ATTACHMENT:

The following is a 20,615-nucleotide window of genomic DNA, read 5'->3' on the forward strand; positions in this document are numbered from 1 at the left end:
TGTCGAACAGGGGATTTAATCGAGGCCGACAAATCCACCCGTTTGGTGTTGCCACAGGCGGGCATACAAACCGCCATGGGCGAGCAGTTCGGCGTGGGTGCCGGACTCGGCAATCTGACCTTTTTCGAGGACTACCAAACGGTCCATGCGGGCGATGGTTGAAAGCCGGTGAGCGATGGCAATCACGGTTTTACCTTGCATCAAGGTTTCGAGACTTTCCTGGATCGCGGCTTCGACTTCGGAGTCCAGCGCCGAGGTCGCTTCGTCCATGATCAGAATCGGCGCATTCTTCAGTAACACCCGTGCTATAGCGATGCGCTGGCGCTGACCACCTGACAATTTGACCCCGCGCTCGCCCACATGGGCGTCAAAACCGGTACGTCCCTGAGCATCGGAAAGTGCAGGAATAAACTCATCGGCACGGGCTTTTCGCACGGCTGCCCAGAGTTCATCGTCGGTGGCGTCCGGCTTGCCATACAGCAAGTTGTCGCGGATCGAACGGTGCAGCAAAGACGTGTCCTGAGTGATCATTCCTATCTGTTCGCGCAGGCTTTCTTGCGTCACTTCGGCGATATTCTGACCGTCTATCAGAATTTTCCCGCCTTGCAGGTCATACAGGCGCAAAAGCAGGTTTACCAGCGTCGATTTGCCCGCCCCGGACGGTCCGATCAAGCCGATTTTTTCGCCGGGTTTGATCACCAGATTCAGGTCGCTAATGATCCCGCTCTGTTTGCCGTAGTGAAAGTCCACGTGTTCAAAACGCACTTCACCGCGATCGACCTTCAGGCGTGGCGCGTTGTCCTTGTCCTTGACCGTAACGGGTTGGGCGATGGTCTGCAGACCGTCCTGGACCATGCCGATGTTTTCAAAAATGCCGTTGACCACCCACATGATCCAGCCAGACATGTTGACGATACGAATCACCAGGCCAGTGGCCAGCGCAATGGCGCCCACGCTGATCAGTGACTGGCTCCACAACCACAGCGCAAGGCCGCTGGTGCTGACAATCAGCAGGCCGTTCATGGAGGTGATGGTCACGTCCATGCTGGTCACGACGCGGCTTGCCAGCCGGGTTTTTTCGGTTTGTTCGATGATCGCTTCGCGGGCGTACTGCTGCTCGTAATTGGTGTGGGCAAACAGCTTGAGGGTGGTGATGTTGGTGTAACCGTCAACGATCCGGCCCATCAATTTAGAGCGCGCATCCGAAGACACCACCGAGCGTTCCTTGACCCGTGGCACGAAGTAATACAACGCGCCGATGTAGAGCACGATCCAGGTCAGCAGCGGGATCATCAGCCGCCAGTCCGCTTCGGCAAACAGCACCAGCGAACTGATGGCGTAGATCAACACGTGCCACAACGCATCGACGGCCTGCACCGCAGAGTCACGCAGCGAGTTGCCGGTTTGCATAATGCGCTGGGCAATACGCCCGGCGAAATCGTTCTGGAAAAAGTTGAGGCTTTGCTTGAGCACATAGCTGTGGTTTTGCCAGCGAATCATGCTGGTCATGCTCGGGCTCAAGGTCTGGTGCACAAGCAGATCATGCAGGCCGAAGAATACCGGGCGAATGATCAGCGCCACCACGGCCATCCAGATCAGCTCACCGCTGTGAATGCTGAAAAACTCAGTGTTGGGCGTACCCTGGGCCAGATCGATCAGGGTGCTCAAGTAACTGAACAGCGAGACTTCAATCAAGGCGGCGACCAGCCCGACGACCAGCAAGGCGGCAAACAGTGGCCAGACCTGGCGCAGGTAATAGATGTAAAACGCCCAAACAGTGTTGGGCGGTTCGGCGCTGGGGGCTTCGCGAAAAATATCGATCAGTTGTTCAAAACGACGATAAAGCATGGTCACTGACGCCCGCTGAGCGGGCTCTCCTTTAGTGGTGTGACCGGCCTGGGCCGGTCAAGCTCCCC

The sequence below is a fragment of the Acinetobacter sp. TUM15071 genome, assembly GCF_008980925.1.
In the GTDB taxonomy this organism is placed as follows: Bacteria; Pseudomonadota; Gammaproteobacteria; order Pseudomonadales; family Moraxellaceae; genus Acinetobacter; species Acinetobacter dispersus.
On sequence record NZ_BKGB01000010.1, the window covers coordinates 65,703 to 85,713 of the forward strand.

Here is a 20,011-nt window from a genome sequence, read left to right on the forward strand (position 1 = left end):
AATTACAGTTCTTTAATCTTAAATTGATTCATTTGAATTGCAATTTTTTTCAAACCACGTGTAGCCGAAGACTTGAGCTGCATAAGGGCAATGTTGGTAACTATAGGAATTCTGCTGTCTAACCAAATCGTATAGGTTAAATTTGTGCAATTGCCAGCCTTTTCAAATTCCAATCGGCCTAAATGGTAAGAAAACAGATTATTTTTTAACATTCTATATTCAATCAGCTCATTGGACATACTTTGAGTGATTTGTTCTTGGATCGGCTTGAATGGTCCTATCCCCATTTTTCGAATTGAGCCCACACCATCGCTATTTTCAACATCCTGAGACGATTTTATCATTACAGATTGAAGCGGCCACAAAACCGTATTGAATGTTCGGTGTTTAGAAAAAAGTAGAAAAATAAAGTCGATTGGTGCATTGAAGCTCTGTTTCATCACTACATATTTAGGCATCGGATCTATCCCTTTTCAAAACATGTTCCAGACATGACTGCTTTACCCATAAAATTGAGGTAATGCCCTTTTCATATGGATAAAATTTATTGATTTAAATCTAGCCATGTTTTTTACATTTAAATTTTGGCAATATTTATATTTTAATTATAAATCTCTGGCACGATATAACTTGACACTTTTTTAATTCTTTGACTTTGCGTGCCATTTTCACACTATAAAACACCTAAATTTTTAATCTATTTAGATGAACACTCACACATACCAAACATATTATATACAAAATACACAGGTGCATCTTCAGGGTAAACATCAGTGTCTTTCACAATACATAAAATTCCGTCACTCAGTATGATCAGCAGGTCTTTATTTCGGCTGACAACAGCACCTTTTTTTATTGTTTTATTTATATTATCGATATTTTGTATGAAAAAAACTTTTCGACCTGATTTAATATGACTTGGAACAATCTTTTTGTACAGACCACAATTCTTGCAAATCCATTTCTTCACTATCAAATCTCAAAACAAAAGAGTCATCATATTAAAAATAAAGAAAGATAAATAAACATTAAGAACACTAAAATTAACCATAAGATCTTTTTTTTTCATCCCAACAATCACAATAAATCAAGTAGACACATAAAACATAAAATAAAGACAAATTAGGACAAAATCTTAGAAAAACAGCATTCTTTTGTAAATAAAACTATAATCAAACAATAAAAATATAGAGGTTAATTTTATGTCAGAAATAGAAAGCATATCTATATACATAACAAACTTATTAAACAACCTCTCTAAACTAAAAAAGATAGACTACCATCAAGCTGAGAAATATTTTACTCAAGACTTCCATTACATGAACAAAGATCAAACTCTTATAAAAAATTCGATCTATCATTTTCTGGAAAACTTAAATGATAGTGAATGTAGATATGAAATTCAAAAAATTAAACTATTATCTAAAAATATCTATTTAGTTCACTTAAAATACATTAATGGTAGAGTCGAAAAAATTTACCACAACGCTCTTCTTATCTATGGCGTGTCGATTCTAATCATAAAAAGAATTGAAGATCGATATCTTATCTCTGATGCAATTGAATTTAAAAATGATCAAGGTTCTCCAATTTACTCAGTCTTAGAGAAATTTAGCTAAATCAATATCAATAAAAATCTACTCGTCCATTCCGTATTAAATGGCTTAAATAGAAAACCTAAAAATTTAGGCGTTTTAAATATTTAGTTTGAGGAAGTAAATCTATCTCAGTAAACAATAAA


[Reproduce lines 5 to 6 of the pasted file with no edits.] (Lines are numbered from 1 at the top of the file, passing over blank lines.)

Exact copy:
On sequence record NZ_BKGB01000010.1, the window covers coordinates 65,703 to 85,713 of the forward strand.

Here is a 20,011-nt window from a genome sequence, read left to right on the forward strand (position 1 = left end):